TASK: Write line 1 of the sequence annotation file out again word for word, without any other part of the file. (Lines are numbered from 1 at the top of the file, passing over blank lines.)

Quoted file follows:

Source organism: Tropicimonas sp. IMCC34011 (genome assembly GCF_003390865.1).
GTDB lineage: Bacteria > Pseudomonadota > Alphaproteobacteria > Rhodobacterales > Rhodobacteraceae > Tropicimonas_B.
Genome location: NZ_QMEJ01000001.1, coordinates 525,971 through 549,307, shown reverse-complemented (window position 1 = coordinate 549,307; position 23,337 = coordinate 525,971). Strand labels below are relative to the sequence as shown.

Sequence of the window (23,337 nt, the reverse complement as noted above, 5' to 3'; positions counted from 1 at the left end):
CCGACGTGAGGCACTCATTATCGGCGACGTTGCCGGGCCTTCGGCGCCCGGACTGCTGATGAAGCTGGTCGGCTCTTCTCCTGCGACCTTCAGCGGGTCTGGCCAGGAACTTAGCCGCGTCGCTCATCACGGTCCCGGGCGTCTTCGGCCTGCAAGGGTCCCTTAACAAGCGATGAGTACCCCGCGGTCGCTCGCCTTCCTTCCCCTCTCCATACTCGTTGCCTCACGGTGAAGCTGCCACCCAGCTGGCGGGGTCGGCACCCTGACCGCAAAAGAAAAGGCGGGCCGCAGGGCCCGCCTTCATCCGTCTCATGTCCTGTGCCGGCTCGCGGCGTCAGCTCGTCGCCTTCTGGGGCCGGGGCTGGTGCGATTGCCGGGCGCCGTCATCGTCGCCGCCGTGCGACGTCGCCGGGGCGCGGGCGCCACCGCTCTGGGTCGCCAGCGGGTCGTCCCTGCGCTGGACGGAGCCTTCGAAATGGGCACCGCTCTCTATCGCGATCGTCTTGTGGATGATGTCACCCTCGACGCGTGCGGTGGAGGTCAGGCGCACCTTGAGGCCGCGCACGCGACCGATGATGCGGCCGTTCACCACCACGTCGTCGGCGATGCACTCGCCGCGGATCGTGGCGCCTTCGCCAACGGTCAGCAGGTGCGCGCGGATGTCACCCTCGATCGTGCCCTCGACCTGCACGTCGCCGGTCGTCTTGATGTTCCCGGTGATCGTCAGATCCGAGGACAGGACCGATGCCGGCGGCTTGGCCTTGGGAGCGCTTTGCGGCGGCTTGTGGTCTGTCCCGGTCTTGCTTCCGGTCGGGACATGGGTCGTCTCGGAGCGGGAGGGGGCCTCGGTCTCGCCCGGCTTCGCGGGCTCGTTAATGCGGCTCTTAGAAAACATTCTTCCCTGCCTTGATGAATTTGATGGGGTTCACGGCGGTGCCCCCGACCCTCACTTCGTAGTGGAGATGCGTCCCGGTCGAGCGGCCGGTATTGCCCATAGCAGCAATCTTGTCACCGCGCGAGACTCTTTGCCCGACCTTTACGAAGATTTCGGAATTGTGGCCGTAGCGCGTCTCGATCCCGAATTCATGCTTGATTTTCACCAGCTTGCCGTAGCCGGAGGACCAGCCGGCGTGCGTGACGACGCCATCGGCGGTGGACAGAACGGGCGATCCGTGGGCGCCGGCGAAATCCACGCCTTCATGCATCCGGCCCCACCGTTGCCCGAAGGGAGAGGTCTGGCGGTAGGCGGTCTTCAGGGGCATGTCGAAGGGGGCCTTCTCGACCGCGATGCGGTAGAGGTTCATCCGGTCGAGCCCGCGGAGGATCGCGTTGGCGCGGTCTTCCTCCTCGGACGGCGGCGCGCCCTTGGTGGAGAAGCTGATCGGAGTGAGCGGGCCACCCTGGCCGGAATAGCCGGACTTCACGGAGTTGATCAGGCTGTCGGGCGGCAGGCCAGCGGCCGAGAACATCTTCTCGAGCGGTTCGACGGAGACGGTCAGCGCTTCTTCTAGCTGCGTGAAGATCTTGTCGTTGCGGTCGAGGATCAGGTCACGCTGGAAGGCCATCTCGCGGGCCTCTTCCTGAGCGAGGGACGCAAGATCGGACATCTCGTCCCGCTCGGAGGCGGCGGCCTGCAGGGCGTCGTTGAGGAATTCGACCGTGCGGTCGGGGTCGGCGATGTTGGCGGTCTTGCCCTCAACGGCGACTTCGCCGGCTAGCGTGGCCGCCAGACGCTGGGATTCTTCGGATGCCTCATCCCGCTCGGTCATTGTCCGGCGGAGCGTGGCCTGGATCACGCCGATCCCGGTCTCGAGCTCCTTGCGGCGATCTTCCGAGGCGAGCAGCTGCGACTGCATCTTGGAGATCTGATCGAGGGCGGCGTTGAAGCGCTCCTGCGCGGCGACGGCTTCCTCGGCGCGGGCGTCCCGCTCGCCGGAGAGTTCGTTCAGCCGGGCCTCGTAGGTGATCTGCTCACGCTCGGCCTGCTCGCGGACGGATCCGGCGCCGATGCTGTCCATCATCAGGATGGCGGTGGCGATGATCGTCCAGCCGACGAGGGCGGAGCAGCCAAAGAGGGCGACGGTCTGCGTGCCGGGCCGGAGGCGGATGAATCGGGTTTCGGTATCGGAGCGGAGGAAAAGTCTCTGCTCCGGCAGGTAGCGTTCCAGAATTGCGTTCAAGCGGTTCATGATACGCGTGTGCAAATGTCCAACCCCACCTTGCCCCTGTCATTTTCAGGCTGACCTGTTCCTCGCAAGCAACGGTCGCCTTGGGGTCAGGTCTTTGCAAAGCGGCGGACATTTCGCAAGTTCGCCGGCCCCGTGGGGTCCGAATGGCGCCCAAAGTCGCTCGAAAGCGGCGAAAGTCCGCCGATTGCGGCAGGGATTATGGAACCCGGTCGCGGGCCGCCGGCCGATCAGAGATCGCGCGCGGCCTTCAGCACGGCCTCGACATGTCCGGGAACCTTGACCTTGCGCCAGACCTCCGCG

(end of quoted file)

Source organism: Tropicimonas sp. IMCC34011 (genome assembly GCF_003390865.1).